book review part 2 - Idea System and Institutions 1...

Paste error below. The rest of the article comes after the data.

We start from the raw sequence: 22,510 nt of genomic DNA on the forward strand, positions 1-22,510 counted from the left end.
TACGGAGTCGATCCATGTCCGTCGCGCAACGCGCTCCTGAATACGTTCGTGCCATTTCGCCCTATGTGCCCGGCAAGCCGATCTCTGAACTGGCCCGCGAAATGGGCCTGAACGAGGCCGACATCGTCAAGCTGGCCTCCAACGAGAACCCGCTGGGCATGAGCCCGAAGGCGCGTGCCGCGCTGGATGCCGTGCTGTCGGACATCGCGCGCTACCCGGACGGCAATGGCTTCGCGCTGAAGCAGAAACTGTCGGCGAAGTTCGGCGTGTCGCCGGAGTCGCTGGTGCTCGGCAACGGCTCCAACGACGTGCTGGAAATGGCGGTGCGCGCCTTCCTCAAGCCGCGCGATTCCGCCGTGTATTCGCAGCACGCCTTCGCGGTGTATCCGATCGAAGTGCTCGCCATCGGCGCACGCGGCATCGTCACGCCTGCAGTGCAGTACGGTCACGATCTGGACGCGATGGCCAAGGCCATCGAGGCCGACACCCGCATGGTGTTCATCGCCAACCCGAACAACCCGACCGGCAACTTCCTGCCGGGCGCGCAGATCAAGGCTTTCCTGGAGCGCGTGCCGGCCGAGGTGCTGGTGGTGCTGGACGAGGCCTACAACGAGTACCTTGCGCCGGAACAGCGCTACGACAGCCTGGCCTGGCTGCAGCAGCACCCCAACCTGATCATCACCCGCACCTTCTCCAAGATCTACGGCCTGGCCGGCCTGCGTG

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Unformatted text preview: Idea System and Institutions 1. Three Basic Worldviews:  Tradition o The status quo is the “natural” order of things. o Social order is equivalent to cosmic order. o Social roles are predetermined: o “Know your place.” o Sumptuary Laws o Relative lack of social mobility. o Relative lack of ethical reflection. o Relatively inhospitable to advertising. o Traditional Consumption (SCA 34-35): Not thrifty. Linked to seasons and community rituals. o Heirlooms and ritual objects. o Traditional Production: Householding o Then: Industrial Revolution, Continuous-process production, Industrial Revolution o David M. Potter: The Institution of Abundance Abundance: potential supply exceeds existing demand. Production capacity exceeds consumer demand. o How did advertising promote abundance? Economy of scarcity: demand exceeds supply. Economy of abundance: advertising must create demand by focusing on consumers’ desires.  Authority o Rule by an elite few over the common many. o Grounds of power may vary: – Monarchy – Aristocracy – Oligarchy – Plutocracy o In arguments and public discussion, social status is more important than intelligence and rational validity. o Advertising can be used to justify and rationalize hierarchies of authority (propaganda). o Advertising can reinforce the worldviews and commands of the ruling elite. o Emergence of Consumer Society – Group values: Modesty, obedience to authority, religious faith, filial piety. What about Confucian values? – Individual values: Self ­expression, self ­esteem, creativity, uniqueness, originality, reflexivity. – How consumer society works: “The inequality of the sphere of production continually reproduces inequalities that fuel status wars which create a continual expansion of needs as people attempt to distinguish themselves from each other” (SCA 85).  Classical Liberalism o Different from idea of liberalism usually referred to in American mass media. o The sovereign individual: – “Naturally” self ­interested. – Rational in pursuing own interests. o Our errors are caused by imperfect education or inadequate information. o Adam Smith, The Wealth of Nations – The Invisible Hand “It is not from the benevolence of the butcher, the brewer or the baker, that we expect our dinner, but from their regard to their own self interest. We address ourselves, not to their humanity but to their self ­love, and never talk to them of our own necessities but of their advantages.” o Features of Classical Liberalism – Egoism • Self ­interest is predominant human motivation • Ayn Rand interview with Mike Wallace. • Relative disregard for traditional social obligations. • Altruistic motives are signs of weakness or disguised resentment and self ­interest. • Advertising helps people serve their egoistic interests by providing them information about things they might want. • The Harm Principle “The sole end for which mankind are warranted, individually or collectively, in interfering with the liberty of action of any of their number, is self ­protection. That the only purpose for which power can be rightfully exercised over any member of a civilized community, against his will, is to prevent harm to others.” – Intellectualism • Human behavior is deliberate and calculating. • Errors are caused by imperfect education or inadequate information. • Individuals are capable of making choices that serve their own interests and preferences. • Therefore: Advertising cannot easily deceive and manipulate people. – Quietism • Effort is painful, a hassle. • People will only exert effort when there is a worthwhile reward for doing so. • Without being stimulated into action, people will remain “quiet”: apathetic, passive, inactive. • Advertising stimulates people to exert efforts that serve their interests. – Atomism • Individuals are the atoms that make up the whole of society. • Power is fragmented, not concentrated. • How does this benefit or harm individuals or society as a whole? • Group demands have lower moral priority than “the sovereign self ­ seeking individual.” • The Good: diversity wins out over conformity (marketplace of ideas). • The Bad: weak social integration (Hobbes’s war of everyone against everyone; mass society). – The Market System • Markets are self ­contained and self ­correcting. • Market laws are equivalent to the “natural” laws of human nature and society (Social Darwinism). • Competition keeps markets working efficiently to the benefit of everyone. • Threats: monopolies, government regulation. • Laissez ­faire: “leave the market alone.” • Governments tend to be paternalistic, inept, and inefficient. • Ronald Reagan (1981): “government is not the solution to our problem; government is the problem.” • Therefore, regulation and taxation are tyrannical intrusions on individual achievement in the marketplace. • Regulation and taxation are tyrannical intrusions on individual achievement in the marketplace. ...
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